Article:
Italy Elects President, While Mulling a Change in Role

ROME — Italian lawmakers on Saturday elected Sergio Mattarella, a veteran politician and constitutional court judge, as the country’s president, a post that is expected to be redefined during his tenure.

Mr. Mattarella was elected by lawmakers from both houses of Parliament and regional delegates on the third day of voting, when only a simple majority was needed, instead of the two-thirds required in the early votes. He won 665 votes out of a possible 1,009, signaling wide consensus across the political spectrum.

His election is also a political victory for Prime Minister Matteo Renzi, who had sponsored Mr. Mattarella’s candidacy and asked his cantankerous party, and his broad coalition, to back his choice.

Applause erupted among the lawmakers when Mr. Mattarella reached the 505 votes he needed to secure his victory.

“First and foremost, my thoughts go to the difficulties and hopes of our citizens; that is enough,” Mr. Mattarella said after his election. He will be sworn in on Tuesday.

What remains to be seen is whether Mr. Renzi has lost the support of former Prime Minister Silvio Berlusconi, whose party has been an ally of the government as it has tried to push through institutional reforms. Mr. Berlusconi had protested that Mr. Renzi was imposing his choice on his allies, rather than reaching out to them to find a consensus candidate.

Although Mr. Mattarella, 73, has been on the political stage for many years, he has remained mostly out of the limelight, Italian media commentators noted as they struggled to find television footage, even recent photographs, of the reserved politician.

“Renzi is all action, visibility and communication. Mattarella, on the other hand, doesn’t speak often, and when he does, he does as an intellectual, his thoughts can’t be contained in a tweet,” said Marco Damilano, a political commentator for the newsweekly L’Espresso.

“Mattarella has been described as gray, but it’s the hue of probity, and for this reason he was an ideal choice for Renzi” in a moment when Italy’s political system is changing, Mr. Damilano said.

Institutional reforms being debated in Parliament propose giving voters a greater say in electing the prime minister, who under the current constitutional rules, is appointed by the president. “Renzi envisions a system where the prime minister has the direct support of voters, and the reins of power, and the president as being more representative of Italians,” Mr. Damilano said. Mr. Mattarella, he added, is seen as well suited for that role.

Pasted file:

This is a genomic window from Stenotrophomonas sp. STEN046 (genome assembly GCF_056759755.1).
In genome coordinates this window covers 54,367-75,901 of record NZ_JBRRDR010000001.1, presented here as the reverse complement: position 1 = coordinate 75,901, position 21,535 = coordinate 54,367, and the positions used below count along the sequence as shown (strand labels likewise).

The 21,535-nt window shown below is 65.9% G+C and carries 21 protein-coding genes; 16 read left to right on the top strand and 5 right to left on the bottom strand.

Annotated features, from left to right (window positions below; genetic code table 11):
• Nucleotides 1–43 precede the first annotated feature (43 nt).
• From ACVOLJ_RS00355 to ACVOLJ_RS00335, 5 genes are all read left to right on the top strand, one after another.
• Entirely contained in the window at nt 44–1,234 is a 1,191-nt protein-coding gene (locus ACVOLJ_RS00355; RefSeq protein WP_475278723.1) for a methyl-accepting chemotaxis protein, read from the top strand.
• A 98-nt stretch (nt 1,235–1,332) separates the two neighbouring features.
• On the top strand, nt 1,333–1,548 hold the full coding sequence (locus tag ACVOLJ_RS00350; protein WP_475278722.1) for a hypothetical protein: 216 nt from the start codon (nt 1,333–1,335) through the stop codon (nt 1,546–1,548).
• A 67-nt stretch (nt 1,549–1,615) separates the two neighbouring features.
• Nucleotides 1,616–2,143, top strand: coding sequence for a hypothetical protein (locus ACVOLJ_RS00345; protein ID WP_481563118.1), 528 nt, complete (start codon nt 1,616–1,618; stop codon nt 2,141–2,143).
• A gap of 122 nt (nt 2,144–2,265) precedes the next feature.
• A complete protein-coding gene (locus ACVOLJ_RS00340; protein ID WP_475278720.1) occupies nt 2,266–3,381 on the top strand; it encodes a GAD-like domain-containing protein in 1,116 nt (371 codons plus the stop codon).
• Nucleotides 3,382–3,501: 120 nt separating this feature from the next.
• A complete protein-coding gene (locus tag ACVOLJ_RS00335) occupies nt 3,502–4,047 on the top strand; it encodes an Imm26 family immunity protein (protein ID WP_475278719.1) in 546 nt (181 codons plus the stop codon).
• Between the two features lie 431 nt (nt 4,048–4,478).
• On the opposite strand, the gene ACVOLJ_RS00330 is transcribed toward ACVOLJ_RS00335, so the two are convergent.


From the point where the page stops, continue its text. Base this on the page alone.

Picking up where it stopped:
But reforms under discussion to change the electoral law and the makeup of Parliament are leaning toward reinforcing the executive branch, which could create potential conflicts for a president, who under the Constitution has the right to dissolve Parliament and name a prime minister.

With the new electoral law, “people expect to choose the head of the government,” said Roberto D’Alimonte, a political analyst at the Luiss Guido Carli University in Rome. “So what happens if he is removed because of an internal party coup, or the majority party splits, and a new government is formed with different political parties? What will be the role of the president? If everything goes smoothly, there’s no problem, but if it doesn’t, then the role of the president will be tricky.”

Mr. Mattarella was born in Palermo, Sicily, in 1941 and went on to study law. His older brother, Piersanti, who was the governor of the Sicily region, was killed by the Mafia in 1980.

Mr. Mattarella was first elected to office in 1983 as a member of the Christian Democratic Party, which dominated postwar Italy until it imploded after a series of bribery scandals in the early 1990s. He went on to hold a number of high-level government posts under the Christian Democrats and in later center-left governments. He served in Parliament until 2008. In 2011, he was elected by Parliament to Italy’s Constitutional Court.

Mr. Mattarella’s victory came without much of the high drama that normally exists during Italy’s presidential elections, including the settling of scores and horse-trading. Two years ago, this Parliament was unable to break a deadlock as it tried to elect a successor to President Giorgio Napolitano at the end of his seven-year term. Mr. Napolitano, now 89, agreed to stay on temporarily. He resigned this month, citing his advanced age.